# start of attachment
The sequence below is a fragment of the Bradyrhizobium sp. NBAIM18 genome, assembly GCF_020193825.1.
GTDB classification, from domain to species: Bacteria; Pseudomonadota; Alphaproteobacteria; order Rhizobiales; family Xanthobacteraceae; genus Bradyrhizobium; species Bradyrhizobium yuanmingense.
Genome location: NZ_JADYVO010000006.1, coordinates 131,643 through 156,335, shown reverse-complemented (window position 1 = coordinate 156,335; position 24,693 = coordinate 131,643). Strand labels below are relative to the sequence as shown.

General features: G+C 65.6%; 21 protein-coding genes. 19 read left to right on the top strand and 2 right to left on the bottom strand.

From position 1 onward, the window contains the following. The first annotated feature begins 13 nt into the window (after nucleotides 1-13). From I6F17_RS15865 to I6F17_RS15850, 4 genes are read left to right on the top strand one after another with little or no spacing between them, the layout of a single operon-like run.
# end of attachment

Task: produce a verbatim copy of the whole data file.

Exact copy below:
The sequence below is a fragment of the Bradyrhizobium sp. NBAIM18 genome, assembly GCF_020193825.1.
GTDB classification, from domain to species: Bacteria; Pseudomonadota; Alphaproteobacteria; order Rhizobiales; family Xanthobacteraceae; genus Bradyrhizobium; species Bradyrhizobium yuanmingense.
Genome location: NZ_JADYVO010000006.1, coordinates 131,643 through 156,335, shown reverse-complemented (window position 1 = coordinate 156,335; position 24,693 = coordinate 131,643). Strand labels below are relative to the sequence as shown.

General features: G+C 65.6%; 21 protein-coding genes. 19 read left to right on the top strand and 2 right to left on the bottom strand.

From position 1 onward, the window contains the following. The first annotated feature begins 13 nt into the window (after nucleotides 1-13). From I6F17_RS15865 to I6F17_RS15850, 4 genes are read left to right on the top strand one after another with little or no spacing between them, the layout of a single operon-like run.